Wonder Woman 1984 (2020) Review

In the first Wonder Woman back in 2017, Patty Jenkins proves to be an ace visual stylist in the action department, particularly during the now-fan-favourite No Man’s Land setpiece. She successfully accomplished that feat again in Wonder Woman 1984 a.k.a. WW84, notably the extended daylight chase sequence where Diana/Wonder Woman (Gal Gadot) tries to stop a convoy of army trucks along the road. Together with Hans Zimmer’s rousing electric cello score, the scene itself gives me the same goosebumps as the aforementioned action-packed moment in the first movie.

And yet, this kind of moment only happens few and far between. The technical prowess that Jenkins showcased in this long-awaited (and delayed) sequel just isn’t enough to overcome most of its shortcomings. Surprise? Me neither. I have a lot of faith in Jenkins after she made such a lasting impression in the first Wonder Woman, easily one of the best superhero movies ever made outside of the usual MCU (Marvel Cinematic Universe) banner.

I hate to say this but there are lots of things that went wrong in Wonder Woman 1984. The sequel feels excruciatingly overlong at 151 minutes, which is 10 minutes longer than the first movie. It actually starts promisingly with an elaborate Themyscira-set prologue where a young Diana (Lilly Aspell) competes in a challenge against other Amazonian warriors. Jenkins shows a lot of confidence directing the scene with enough verve and for a moment there, it looks as if the sequel is in good hands.

But that promising moment doesn’t last long once the movie jumps forward to 1984. Sure, there’s an earlier fun moment involving Diana stopping a heist in a shopping mall, complete with the appropriately Day-Glo sheen that characterised the ’80s vibe.

A battle scene between Wonder Woman (Gal Gadot) and Barbara (Kristen Wiig) in "Wonder Woman 1984"

As the story progresses further, this is where it starts to fall apart one by one. New characters, beginning with the mousey Dr Barbara Minerva (Kristen Wiig) is introduced. She’s an archaeologist tasked for investigating a mysterious stone confiscated from the robbers after the aforementioned mall heist.

The stone actually capable of granting one’s wishes, which in turn, happens to be Maxwell (Max) Lord’s (Pedro Pascal) primary target. He’s a famous TV personality and a so-called oil tycoon, who swindle his investors’ money using the Ponzi scheme. He desperately needs to get his hands on the stone to make his dreams come true. Let’s just say it has something to do with power and domination but his motivation isn’t strong enough to make him a worthy antagonist. Not even with all the efforts that Pascal hams up his performance in a typical ’80s-style villain mode.

Back to Barbara, we see her subsequently befriends Diana, who also happens to be her co-worker in the Smithsonian museum. The movie could have developed the friendship between them since it helps to establish a conflict later on. Too bad that didn’t happen because the story — credited to Patty Jenkins herself alongside Geoff Johns and Dave Callaham — is a bloated mess. A mess that belongs to the classic “too many cooks in the kitchen” syndrome. Long story short, Barbara has something to do with the stone that gradually turning her into a different person. The motivation that sees her becoming a villain is just as weak and fuzzy as Pedro Pascal’s Max Lord.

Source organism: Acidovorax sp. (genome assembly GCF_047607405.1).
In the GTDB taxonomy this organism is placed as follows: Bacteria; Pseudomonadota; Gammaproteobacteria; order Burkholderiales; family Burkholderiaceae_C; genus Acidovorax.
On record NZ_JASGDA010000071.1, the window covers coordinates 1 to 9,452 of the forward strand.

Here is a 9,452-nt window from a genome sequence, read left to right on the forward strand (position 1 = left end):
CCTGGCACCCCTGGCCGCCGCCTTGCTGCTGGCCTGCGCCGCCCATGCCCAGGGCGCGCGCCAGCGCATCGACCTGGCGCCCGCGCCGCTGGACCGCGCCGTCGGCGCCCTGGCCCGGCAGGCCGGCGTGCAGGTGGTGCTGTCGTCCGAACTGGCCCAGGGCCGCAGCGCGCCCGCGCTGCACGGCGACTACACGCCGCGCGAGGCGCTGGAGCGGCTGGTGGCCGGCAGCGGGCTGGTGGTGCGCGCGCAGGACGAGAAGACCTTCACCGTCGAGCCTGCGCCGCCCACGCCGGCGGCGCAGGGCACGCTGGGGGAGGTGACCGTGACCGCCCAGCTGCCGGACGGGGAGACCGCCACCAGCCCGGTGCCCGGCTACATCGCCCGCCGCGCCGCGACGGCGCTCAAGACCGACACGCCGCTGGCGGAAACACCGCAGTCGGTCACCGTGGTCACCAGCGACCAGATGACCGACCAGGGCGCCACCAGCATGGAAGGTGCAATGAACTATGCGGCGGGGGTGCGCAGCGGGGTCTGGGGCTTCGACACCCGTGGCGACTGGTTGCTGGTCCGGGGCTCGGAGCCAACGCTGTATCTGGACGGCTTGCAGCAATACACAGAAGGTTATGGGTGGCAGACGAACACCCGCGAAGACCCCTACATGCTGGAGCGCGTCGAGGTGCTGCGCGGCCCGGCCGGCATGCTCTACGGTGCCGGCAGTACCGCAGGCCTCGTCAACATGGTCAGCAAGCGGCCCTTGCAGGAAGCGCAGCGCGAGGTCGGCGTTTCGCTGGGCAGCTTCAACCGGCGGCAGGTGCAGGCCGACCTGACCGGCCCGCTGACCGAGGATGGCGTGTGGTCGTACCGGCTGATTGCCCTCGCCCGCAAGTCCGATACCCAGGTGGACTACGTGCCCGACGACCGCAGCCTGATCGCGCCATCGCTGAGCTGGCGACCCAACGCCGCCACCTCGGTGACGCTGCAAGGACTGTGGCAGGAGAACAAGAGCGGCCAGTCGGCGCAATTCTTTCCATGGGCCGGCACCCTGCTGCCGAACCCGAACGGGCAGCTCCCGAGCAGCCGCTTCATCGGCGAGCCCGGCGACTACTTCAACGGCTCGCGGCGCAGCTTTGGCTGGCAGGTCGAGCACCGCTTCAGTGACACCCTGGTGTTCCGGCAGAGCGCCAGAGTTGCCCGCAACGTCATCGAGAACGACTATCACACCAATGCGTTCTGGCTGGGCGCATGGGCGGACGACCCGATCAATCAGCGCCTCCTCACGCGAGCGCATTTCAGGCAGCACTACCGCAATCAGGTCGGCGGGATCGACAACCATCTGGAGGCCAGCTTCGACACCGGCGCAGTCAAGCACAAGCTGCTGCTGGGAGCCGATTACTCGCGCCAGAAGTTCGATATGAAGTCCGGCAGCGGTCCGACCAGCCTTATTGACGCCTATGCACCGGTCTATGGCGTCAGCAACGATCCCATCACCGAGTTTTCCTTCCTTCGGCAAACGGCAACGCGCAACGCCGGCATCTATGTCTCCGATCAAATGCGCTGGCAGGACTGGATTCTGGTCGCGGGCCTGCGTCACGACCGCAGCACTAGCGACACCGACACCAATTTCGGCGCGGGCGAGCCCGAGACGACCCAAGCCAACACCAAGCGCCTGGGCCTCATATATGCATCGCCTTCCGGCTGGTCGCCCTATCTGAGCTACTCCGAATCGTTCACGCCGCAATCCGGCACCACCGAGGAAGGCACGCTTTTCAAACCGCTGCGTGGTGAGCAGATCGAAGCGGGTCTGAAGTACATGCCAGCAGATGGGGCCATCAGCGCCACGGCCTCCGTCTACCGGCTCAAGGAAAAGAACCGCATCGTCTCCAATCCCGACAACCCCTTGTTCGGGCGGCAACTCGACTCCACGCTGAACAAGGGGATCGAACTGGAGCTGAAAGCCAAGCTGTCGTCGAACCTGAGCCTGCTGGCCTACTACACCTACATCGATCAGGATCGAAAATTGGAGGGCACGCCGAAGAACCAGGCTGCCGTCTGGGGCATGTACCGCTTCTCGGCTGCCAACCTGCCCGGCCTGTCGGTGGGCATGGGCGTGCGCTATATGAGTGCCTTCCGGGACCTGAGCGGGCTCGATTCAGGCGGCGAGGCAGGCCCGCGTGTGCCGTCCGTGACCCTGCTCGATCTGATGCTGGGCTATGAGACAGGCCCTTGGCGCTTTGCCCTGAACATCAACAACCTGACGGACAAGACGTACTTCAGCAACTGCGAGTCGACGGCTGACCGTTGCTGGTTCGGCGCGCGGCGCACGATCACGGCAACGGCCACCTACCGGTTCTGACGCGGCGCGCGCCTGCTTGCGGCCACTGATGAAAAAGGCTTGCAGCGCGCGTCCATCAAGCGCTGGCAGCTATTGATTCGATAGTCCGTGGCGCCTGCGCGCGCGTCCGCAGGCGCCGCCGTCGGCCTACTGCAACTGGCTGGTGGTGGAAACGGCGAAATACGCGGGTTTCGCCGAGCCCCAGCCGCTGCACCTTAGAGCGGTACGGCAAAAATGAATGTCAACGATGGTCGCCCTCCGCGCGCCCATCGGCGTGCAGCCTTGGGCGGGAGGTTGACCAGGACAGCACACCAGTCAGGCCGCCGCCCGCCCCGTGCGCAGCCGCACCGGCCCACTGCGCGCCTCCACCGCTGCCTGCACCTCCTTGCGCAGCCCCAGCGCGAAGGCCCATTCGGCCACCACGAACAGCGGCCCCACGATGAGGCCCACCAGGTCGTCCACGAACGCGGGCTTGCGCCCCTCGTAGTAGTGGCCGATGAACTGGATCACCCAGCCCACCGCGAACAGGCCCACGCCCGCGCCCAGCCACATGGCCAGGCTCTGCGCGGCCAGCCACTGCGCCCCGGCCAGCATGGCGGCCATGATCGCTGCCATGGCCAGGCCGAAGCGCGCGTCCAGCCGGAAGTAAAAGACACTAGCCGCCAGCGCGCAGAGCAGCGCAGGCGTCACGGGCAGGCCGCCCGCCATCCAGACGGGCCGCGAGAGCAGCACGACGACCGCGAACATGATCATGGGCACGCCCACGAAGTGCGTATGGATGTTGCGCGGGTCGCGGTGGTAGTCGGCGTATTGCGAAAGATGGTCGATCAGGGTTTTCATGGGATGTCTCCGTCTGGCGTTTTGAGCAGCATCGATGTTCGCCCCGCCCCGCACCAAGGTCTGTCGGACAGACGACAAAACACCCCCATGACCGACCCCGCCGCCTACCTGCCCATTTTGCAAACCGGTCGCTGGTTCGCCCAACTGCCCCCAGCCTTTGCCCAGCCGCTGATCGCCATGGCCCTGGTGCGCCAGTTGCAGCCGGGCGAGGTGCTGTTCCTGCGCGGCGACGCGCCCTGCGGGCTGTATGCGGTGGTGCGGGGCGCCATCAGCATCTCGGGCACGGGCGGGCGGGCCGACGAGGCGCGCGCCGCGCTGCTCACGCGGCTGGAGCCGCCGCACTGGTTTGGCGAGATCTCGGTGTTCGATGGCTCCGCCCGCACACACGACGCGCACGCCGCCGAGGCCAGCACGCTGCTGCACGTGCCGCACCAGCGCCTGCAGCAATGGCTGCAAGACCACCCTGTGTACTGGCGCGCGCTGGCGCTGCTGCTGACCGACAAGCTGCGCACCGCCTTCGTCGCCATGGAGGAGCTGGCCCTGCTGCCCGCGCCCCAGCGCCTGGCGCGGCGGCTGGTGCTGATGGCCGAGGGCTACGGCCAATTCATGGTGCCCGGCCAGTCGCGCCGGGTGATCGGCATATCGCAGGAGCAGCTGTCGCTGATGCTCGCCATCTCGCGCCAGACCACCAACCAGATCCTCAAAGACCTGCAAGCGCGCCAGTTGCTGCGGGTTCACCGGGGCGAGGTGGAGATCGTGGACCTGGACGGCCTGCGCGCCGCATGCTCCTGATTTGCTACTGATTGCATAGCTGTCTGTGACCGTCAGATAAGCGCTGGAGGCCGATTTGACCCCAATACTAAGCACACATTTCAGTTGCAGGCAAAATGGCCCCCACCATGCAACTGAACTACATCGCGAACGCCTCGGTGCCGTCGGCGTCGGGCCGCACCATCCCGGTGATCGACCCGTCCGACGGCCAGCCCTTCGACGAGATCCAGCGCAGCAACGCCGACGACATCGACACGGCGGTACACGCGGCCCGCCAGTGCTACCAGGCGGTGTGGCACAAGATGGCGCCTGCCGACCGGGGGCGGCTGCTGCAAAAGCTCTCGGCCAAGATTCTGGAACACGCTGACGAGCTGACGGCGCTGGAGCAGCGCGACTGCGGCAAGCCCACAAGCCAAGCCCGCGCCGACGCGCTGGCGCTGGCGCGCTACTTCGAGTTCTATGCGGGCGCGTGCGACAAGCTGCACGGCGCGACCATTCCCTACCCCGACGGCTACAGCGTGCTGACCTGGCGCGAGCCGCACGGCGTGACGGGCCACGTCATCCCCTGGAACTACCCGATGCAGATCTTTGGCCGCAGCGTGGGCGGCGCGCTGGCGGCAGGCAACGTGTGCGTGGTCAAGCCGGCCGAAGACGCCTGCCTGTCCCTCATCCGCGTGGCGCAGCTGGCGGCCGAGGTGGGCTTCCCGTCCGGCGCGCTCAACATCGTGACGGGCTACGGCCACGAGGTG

The DC Extended Universe has its fair share of history when comes to weak or standard-issue antagonists. This includes some of the movies like Justice League (Ciaran Hinds’ Steppenwolf) and Birds of Prey (Ewan McGregor’s Roman Sionis/Black Mask). Even the otherwise excellent Wonder Woman did suffer the same with the villain part. In Wonder Woman 1984, it’s sad to see both Pascal and Wiig’s antagonist roles are ruined by the largely incompetent script. Without a firm conflict and motivation, it’s hard to justify their course of actions throughout the movie. This also makes their characters more of an obligatory excuse for Diana to fight against them.

Diana (Gal Gadot) and Steve (Chris Pine) reunite in "Wonder Woman 1984"

Speaking of Diana, Gal Gadot’s winning charm and physicality are admirable as usual. But that’s just about it. Her character arc this time around isn’t as interesting as the story of Diana being a fish-out-of-water individual in Wonder Woman, where she finally gets out of her comfort zone and experience all the good and bad things happen on the outside world. In the sequel, she’s more of a jaded person and a loner who still couldn’t get over of Steve’s (Chris Pine) death in the first movie.

And when Steve is revived, which has something to do with the stone, she couldn’t be happier seeing him again. From there, the role reversal happens. It would be interesting to see how Jenkins turns thing around by showcasing Steve as a fish-out-of-water character instead. While there are moments of fun here and there, the protracted romance between Diana and Steve frequently stalls the momentum of the movie. It was such a long stretch that could have used some serious trimming. I can see that the love story tries to be sweet and poignant but it all feels emotionally hollow and fails to resonate whatsoever.

Wonder Woman 1984 clearly tries too hard cramming as many ideas as possible into a single movie. It wants to be fun, inspiring, dramatic and emotional. Although there are few worthwhile scenes, the sequel is pretty much a missed opportunity.

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